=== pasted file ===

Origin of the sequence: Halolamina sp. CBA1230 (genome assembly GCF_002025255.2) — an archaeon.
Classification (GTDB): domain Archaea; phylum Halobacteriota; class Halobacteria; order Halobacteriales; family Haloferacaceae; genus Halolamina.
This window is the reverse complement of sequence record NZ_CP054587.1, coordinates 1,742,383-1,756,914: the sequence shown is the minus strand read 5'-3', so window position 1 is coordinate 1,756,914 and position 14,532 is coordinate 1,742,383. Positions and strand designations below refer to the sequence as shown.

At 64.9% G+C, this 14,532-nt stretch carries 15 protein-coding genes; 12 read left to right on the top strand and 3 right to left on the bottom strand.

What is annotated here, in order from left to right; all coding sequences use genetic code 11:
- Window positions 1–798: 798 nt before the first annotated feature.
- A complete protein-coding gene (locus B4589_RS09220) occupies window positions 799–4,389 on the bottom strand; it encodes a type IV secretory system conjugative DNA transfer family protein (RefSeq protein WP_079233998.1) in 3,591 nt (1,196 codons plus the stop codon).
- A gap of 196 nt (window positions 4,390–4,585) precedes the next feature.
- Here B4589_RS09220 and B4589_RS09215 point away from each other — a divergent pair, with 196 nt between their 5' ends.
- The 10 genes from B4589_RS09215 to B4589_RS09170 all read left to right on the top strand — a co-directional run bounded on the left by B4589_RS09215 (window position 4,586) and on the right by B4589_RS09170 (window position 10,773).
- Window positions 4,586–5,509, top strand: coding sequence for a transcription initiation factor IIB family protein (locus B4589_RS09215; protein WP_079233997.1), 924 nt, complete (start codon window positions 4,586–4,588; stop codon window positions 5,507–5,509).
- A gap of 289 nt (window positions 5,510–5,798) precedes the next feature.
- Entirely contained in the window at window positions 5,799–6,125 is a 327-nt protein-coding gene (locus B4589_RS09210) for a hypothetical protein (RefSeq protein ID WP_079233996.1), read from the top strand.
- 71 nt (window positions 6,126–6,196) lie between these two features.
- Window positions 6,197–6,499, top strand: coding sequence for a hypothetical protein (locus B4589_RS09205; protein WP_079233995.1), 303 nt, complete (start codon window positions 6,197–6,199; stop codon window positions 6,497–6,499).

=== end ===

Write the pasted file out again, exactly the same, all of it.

Origin of the sequence: Halolamina sp. CBA1230 (genome assembly GCF_002025255.2) — an archaeon.
Classification (GTDB): domain Archaea; phylum Halobacteriota; class Halobacteria; order Halobacteriales; family Haloferacaceae; genus Halolamina.
This window is the reverse complement of sequence record NZ_CP054587.1, coordinates 1,742,383-1,756,914: the sequence shown is the minus strand read 5'-3', so window position 1 is coordinate 1,756,914 and position 14,532 is coordinate 1,742,383. Positions and strand designations below refer to the sequence as shown.

At 64.9% G+C, this 14,532-nt stretch carries 15 protein-coding genes; 12 read left to right on the top strand and 3 right to left on the bottom strand.

What is annotated here, in order from left to right; all coding sequences use genetic code 11:
- Window positions 1–798: 798 nt before the first annotated feature.
- A complete protein-coding gene (locus B4589_RS09220) occupies window positions 799–4,389 on the bottom strand; it encodes a type IV secretory system conjugative DNA transfer family protein (RefSeq protein WP_079233998.1) in 3,591 nt (1,196 codons plus the stop codon).
- A gap of 196 nt (window positions 4,390–4,585) precedes the next feature.
- Here B4589_RS09220 and B4589_RS09215 point away from each other — a divergent pair, with 196 nt between their 5' ends.
- The 10 genes from B4589_RS09215 to B4589_RS09170 all read left to right on the top strand — a co-directional run bounded on the left by B4589_RS09215 (window position 4,586) and on the right by B4589_RS09170 (window position 10,773).
- Window positions 4,586–5,509, top strand: coding sequence for a transcription initiation factor IIB family protein (locus B4589_RS09215; protein WP_079233997.1), 924 nt, complete (start codon window positions 4,586–4,588; stop codon window positions 5,507–5,509).
- A gap of 289 nt (window positions 5,510–5,798) precedes the next feature.
- Entirely contained in the window at window positions 5,799–6,125 is a 327-nt protein-coding gene (locus B4589_RS09210) for a hypothetical protein (RefSeq protein ID WP_079233996.1), read from the top strand.
- 71 nt (window positions 6,126–6,196) lie between these two features.
- Window positions 6,197–6,499, top strand: coding sequence for a hypothetical protein (locus B4589_RS09205; protein WP_079233995.1), 303 nt, complete (start codon window positions 6,197–6,199; stop codon window positions 6,497–6,499).